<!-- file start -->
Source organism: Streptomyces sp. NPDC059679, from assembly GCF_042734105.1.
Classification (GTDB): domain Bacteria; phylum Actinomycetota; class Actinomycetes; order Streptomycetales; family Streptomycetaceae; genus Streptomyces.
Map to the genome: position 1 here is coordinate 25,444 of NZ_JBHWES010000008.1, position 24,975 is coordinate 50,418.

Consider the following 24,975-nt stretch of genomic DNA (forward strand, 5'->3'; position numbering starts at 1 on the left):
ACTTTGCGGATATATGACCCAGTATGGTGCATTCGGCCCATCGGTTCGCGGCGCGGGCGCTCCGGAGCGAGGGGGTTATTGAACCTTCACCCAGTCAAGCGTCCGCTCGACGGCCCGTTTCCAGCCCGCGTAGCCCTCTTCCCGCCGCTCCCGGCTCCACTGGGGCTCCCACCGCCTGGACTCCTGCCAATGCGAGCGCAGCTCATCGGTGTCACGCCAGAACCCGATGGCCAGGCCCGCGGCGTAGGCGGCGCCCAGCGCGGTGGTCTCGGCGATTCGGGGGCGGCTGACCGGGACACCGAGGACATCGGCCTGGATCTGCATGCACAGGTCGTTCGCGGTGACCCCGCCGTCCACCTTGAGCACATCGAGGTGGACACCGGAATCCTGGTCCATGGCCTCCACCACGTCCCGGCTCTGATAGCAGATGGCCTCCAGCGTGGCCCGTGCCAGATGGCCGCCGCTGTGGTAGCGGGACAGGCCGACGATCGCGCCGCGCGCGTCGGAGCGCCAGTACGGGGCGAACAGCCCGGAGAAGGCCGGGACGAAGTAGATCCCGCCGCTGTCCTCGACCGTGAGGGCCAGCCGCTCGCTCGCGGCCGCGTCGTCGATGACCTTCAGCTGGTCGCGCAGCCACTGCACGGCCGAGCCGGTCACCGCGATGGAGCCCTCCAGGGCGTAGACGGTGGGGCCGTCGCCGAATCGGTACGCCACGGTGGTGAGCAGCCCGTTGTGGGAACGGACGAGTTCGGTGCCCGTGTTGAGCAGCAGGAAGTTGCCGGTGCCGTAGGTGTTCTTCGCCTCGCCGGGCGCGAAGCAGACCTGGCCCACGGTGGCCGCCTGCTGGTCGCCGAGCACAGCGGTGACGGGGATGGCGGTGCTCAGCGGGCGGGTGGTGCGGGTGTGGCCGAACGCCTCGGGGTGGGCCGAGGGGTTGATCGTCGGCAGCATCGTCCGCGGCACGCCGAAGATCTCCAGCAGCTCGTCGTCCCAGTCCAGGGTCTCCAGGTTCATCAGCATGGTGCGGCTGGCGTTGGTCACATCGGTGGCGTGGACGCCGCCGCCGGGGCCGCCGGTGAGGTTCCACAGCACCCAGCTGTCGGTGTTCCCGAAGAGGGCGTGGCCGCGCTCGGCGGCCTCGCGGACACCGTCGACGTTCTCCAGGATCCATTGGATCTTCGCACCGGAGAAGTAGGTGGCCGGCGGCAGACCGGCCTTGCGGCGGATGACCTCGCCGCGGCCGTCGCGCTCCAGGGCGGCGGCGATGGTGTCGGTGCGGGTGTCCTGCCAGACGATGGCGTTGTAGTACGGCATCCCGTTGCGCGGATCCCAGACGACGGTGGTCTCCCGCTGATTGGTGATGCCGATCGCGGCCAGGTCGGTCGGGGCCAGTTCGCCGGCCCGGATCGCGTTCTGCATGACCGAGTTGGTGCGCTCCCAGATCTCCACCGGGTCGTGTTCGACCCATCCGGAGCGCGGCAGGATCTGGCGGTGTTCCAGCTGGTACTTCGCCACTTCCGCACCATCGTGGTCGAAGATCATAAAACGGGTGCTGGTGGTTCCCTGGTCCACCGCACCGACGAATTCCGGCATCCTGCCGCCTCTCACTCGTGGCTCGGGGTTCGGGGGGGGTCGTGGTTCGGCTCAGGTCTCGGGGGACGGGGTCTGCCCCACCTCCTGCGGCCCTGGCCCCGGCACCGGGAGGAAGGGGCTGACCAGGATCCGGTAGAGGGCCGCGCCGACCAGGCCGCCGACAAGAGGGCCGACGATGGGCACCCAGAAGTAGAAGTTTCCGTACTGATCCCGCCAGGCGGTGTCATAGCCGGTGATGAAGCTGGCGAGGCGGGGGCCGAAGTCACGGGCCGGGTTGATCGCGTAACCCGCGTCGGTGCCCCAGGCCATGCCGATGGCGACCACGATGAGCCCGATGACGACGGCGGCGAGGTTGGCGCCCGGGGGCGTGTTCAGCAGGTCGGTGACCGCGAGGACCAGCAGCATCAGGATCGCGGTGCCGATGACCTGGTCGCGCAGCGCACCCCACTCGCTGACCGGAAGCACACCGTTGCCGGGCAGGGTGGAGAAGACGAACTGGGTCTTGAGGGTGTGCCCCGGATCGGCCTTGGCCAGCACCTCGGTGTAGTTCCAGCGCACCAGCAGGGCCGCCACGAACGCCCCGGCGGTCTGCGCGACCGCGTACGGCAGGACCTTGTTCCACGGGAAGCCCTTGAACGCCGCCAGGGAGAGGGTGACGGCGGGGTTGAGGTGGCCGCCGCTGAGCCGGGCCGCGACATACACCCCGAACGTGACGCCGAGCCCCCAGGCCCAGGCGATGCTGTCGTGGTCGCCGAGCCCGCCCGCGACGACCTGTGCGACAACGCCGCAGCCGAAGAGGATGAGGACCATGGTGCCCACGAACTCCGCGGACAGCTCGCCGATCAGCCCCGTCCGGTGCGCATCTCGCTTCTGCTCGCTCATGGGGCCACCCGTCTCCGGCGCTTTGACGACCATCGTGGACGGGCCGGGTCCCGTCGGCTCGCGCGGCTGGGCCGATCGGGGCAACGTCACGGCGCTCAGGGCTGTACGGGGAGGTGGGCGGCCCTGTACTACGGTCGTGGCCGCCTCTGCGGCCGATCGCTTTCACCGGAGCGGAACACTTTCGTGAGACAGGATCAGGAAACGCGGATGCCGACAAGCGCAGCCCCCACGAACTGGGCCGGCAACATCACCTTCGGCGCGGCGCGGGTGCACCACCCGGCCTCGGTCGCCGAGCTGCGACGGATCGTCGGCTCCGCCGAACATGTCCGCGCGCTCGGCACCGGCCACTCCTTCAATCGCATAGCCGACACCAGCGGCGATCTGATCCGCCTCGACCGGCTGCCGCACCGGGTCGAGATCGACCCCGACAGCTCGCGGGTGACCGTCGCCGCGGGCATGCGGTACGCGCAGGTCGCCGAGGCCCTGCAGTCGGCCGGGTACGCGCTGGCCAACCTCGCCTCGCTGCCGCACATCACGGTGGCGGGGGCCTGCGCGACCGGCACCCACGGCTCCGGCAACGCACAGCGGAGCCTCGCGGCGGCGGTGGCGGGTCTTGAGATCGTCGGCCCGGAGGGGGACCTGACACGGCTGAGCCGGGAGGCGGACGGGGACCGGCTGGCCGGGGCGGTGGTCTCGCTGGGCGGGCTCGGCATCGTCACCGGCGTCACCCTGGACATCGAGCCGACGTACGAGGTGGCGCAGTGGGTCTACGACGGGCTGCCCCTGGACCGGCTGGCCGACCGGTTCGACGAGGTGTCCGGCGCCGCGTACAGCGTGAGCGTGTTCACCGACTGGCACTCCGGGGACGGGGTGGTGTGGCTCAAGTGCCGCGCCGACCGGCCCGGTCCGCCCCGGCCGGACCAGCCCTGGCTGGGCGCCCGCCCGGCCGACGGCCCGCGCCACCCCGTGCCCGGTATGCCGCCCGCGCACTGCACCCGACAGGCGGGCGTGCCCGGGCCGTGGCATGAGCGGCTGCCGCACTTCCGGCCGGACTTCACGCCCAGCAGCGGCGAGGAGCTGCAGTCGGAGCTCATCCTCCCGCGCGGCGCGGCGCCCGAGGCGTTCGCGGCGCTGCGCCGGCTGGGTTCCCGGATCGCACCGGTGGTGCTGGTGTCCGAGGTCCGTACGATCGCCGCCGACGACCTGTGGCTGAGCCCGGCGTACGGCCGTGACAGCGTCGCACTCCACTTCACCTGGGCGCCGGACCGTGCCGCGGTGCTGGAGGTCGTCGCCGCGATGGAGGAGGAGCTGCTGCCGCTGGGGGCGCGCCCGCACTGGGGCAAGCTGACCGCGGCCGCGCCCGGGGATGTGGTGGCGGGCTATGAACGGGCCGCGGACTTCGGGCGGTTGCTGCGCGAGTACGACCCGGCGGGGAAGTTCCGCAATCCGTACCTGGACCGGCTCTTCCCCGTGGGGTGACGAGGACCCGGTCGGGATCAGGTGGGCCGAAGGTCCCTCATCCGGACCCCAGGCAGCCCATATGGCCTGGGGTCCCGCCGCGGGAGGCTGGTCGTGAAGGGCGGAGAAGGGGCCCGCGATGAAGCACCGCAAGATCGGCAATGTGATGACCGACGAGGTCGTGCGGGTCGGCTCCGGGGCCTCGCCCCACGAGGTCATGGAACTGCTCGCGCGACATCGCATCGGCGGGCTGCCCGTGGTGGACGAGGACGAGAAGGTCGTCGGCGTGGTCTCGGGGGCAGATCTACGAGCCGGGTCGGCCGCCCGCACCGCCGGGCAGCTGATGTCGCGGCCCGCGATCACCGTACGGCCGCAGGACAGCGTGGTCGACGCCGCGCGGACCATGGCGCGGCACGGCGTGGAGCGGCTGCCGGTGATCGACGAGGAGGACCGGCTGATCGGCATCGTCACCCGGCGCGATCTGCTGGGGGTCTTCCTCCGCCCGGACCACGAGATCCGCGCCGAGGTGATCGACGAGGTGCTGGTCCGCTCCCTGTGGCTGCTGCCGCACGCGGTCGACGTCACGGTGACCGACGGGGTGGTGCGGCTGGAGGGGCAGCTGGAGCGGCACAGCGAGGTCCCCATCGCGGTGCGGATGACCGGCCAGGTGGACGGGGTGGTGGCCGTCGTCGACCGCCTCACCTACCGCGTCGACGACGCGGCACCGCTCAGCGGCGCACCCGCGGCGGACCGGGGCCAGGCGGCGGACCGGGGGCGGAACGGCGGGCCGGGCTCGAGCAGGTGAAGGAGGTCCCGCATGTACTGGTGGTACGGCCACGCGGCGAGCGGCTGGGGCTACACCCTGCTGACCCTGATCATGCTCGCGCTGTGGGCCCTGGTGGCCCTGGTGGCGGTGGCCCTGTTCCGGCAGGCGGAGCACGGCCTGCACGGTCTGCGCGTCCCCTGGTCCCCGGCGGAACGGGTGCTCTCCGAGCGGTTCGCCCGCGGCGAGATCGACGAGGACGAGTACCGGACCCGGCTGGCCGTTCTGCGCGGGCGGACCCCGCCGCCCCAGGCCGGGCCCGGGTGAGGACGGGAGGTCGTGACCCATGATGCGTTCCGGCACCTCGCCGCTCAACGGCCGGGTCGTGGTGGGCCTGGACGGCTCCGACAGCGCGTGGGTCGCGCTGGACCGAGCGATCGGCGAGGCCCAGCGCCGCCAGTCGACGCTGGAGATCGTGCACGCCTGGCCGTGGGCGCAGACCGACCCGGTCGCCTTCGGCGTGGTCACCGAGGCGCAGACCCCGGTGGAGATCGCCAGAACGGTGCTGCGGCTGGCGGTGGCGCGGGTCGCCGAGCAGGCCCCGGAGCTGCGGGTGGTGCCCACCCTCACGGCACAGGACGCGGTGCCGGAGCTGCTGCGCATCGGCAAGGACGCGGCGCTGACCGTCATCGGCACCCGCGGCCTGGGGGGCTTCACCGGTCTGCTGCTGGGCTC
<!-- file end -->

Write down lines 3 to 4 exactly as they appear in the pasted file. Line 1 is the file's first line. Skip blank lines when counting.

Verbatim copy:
Map to the genome: position 1 here is coordinate 25,444 of NZ_JBHWES010000008.1, position 24,975 is coordinate 50,418.

Consider the following 24,975-nt stretch of genomic DNA (forward strand, 5'->3'; position numbering starts at 1 on the left):